• It depends. Engagement per tweet, for instance, seems to diminish when you post more than 4-5 times a day, but overall engagement continues to rise up to about 15 tweets a day, when it then begins to diminish a bit.
  • It depends. If you’re getting good reach organically, once a day may be enough, assuming it’s visually eye-catching.
  • It depends. If you’re interested in exploring higher-volume social media marketing tactics (as I am for the first two months of 2015- a new project I’ll be divulging on Friday here on the blog), and you can’t afford outsourcing content creation to feed that content monster, you’ll probably need to turn to content curation in some way. Content curation can potentially give you a host of relationship-building, authority-enhancing, humanity-strengthening benefits, too.
  • It depends. For most solo and small business owners, being everywhere isn’t cost- or time-efficient. You’ll probably want to focus initially on one or two channels where your prospects are already participating actively. And yes, it can be a waste of time – for some businesses, some business owners, in some contexts. It just depends.
  • It depends. Blogging is a great way to build authority, and since most blog posts carry a useful marketing life of two or three years (compared to the 1 to 3 hours of useful life of your average Facebook post), it might make a lot of sense for you to focus your efforts there.
  • It depends. One business’s prospects may only have time for the short, down-and-dirty how-to kind of post. Another might be craving more thought-leadership kind of stuff, wordy and dense. Or anywhere in between. Or something else entirely – inspiring quotes on pretty pictures, for instance. Or podcasts only, so they can listen during their workout at the gym.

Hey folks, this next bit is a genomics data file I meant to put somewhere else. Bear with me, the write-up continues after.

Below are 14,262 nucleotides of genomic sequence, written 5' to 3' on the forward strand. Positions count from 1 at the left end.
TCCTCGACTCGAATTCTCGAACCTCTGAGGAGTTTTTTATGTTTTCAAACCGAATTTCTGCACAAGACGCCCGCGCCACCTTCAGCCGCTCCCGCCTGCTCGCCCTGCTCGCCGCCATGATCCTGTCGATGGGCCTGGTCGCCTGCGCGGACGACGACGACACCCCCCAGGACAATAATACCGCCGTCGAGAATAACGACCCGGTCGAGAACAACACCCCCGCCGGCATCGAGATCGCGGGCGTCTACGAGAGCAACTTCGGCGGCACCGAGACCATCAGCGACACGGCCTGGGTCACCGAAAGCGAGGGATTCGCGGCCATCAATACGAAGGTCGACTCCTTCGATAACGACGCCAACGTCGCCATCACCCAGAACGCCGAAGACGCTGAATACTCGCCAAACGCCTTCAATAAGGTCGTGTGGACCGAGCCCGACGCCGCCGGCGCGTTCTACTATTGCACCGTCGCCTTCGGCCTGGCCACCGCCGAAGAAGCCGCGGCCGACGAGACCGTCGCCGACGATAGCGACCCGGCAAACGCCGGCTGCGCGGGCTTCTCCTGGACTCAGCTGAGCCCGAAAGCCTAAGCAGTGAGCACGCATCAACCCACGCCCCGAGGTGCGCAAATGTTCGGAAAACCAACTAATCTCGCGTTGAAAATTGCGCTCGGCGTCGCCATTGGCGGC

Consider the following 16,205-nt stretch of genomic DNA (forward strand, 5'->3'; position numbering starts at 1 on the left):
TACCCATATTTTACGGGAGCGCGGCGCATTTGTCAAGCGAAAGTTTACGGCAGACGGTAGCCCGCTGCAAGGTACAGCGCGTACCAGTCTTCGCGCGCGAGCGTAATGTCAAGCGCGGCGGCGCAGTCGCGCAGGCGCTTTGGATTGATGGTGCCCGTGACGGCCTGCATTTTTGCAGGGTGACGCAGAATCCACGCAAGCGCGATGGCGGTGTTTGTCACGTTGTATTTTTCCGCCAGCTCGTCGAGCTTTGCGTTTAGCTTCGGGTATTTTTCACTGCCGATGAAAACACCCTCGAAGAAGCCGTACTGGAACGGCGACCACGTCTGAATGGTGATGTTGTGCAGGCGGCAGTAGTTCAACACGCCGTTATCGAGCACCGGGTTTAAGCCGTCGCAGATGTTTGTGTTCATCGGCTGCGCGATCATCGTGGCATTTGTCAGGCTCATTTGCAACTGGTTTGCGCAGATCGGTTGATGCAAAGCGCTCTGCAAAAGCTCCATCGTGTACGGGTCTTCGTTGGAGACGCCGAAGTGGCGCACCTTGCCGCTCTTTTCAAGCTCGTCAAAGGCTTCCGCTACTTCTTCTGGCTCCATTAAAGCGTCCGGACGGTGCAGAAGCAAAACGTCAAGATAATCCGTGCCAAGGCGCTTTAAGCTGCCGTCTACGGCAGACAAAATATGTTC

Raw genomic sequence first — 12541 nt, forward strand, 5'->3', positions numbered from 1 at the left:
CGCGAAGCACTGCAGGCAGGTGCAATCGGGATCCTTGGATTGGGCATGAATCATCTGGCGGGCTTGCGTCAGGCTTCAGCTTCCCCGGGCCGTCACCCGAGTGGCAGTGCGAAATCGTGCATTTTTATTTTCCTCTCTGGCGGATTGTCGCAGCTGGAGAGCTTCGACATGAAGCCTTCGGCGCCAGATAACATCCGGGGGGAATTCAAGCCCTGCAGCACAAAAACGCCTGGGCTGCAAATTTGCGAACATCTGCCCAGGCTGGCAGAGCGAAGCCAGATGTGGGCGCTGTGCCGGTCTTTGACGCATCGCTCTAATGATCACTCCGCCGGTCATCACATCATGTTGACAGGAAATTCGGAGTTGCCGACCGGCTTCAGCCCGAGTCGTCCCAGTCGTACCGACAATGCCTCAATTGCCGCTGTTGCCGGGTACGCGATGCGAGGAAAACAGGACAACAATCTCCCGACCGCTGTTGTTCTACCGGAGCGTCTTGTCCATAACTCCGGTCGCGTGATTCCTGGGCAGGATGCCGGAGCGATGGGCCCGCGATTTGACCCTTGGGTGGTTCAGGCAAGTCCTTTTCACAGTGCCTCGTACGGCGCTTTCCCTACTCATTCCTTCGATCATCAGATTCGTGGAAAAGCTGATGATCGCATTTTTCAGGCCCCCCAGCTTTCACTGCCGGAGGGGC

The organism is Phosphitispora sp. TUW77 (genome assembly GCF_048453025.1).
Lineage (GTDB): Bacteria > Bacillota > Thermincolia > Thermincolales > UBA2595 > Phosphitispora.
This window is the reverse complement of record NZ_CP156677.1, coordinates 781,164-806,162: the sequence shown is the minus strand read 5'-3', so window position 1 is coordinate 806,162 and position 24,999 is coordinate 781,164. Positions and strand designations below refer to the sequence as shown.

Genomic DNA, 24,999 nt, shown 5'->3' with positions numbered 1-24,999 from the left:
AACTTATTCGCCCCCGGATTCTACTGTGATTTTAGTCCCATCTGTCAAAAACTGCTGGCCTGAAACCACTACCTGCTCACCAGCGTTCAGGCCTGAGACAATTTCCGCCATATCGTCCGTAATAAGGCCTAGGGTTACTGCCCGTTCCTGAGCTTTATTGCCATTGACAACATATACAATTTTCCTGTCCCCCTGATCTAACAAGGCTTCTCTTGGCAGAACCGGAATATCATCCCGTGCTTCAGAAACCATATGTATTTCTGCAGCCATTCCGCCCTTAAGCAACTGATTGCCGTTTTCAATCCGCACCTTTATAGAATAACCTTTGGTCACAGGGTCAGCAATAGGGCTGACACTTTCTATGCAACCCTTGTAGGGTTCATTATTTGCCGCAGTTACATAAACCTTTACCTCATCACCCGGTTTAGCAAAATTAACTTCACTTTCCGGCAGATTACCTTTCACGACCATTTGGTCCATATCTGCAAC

• Annnnd …. It depends. What are your goals? What are your assets? What do you do best? What scares the crap out of you? What does your business need right now, and what’s the fastest way to get it?

Right about now, some of you may be hyperventilating.  For you folks, I hear you. I feel you. For you, and just for you, I offer two things:

  1. First and foremost, here. Breathing is good. Hyperventilating is bad. Yeah, pretty much always – but – ahem – it depends. (Please note: In no way do I endorse that last one. For my purposes here, it’s just a metaphor. Hyperventilate at your own risk.)
  2. Second, while you’re breathing into that bag, consider this: If there is no one right way, then you can stop looking for it.

That’s true for everyone, actually. Yes, you’ll have to do a little more digging and experimenting, but there’s value in that process. You get to know yourself and your own business much better.

And the more you do that, the easier it gets in the future. You can even get to the point where Group A starts in with the “Gospel of the New Shiny” and you can say “Hmmm, yeah, not for me, thanks.”

Or “Ooh. That will very likely solve Problem X for me. Sold – for now.”

Think of that. You are your own best expert. You’re in control. You decide the better way for you and your business.

So what’s the moral of our little fairy tale up there at the top of this post?

It’s just this:

When someone tells you there’s “one right way” to do anything related to marketing or running your business …

Run. Run like hell.

The New Year is bright with all sorts of new ideas, but in certain circles there’s still plenty of shady tricks and underhanded practices that we think should be called out. This month’s word carnival: Dirty Deeds and Due Diligence – what to watch out for in 2015. Check out all of this month’s posts at that link!

Photo credit: cosmo flash via photopin cc


Facebook thumbs downThe first time it popped up in my feed, I rolled my eyes.

Then it popped up again. And again.

Four more times.

Then it popped up under a LAWYER’S name.

And that’s when I said “enough is freaking ENOUGH, people.”

And I wrote this.

Image credit: Wikimedia Creative Commons